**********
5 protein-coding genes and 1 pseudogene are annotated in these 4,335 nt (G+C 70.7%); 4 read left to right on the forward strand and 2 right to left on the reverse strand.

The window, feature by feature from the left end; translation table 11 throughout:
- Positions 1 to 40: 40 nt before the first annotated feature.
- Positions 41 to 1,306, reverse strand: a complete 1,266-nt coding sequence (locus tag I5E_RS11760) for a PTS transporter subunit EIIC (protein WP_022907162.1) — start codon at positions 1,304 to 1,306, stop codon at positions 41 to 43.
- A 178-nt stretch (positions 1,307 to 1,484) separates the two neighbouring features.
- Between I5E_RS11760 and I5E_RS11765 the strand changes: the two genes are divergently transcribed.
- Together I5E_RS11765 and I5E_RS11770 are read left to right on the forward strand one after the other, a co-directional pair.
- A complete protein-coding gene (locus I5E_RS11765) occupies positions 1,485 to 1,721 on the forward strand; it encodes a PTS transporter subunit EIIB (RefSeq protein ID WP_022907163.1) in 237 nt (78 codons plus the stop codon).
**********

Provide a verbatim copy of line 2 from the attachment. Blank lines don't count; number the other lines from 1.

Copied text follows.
The window, feature by feature from the left end; translation table 11 throughout: